Results and Discussion

While analyzing the results of the physical development of patients with Perthes disease, pronounced body length deviation of 51.9% was observed in 27 patients aged 4–12 years (21 boys, 6 girls). The body lengths varied within corridors I–II and were significantly lower than those in the control group in 25 (69.4%) children of the same age, which corresponded to corridor V (p < 0.5) (Figure 3).

 

Fig. 3. Anthropometric study: patient G., 6 years old, diagnosis: "Perthes disease on the left, stage II"; body length - 106 cm (corresponds to the I corridor)

 

In children aged 13–15 years with Perthes disease, an increase in body length for indicators corresponding to corridor III was noted and was significantly different from the parameters in the control group (p < 0.01). Body length reached its maximum only by age 16–17 years (values of corridor IV) (Figure 4).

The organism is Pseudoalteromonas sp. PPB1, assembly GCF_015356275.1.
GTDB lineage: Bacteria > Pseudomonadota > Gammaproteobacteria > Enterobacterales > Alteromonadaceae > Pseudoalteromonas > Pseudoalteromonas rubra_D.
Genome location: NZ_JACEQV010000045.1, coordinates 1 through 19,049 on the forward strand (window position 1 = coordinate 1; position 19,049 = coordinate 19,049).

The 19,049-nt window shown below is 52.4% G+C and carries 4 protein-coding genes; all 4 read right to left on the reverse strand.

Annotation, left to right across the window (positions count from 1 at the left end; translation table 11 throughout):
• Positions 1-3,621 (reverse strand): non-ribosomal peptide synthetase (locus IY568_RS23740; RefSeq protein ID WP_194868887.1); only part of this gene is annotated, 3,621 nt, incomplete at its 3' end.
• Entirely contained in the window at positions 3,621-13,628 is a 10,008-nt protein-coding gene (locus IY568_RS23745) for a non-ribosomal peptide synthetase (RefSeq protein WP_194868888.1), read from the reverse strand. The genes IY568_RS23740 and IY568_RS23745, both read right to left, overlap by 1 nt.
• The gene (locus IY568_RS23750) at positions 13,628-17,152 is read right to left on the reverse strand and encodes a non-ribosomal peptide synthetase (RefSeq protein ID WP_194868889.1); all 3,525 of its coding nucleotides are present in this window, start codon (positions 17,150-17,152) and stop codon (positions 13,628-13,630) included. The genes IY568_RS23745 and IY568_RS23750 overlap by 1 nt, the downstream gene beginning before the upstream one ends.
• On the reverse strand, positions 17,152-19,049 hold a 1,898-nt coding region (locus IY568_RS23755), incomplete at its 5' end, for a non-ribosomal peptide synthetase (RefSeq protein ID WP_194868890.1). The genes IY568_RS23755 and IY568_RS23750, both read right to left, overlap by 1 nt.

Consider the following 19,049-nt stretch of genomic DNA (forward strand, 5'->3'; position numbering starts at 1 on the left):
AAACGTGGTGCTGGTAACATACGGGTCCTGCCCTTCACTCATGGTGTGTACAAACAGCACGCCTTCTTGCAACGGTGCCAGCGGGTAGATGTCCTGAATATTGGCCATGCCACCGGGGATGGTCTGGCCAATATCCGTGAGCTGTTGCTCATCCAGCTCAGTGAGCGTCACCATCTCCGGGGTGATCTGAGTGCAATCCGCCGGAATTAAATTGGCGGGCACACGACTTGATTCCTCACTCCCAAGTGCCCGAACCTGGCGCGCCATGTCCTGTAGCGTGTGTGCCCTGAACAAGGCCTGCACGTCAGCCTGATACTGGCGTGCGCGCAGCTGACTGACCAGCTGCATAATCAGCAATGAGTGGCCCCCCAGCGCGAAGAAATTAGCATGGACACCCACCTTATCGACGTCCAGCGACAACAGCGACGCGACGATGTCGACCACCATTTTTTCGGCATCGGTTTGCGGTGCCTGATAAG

Fig. 4. Comparative parameters of body length in boys and girls with Perthes' disease and control group

 

In the evaluation of body length in 19 (36.5%) patients with Perthes disease, body length was found to be significantly different from the identical values of the control group, and in 6 (11.6%) patients, it was increased to values of corridor VII. The body weight in 27 patients ≤8 years old with very low height corresponded to the values of corridor III and was significantly lower than that in the control group (p < 0.01), but corridor VI varied from 0.85 to 1.25, which indicated mesomorphy.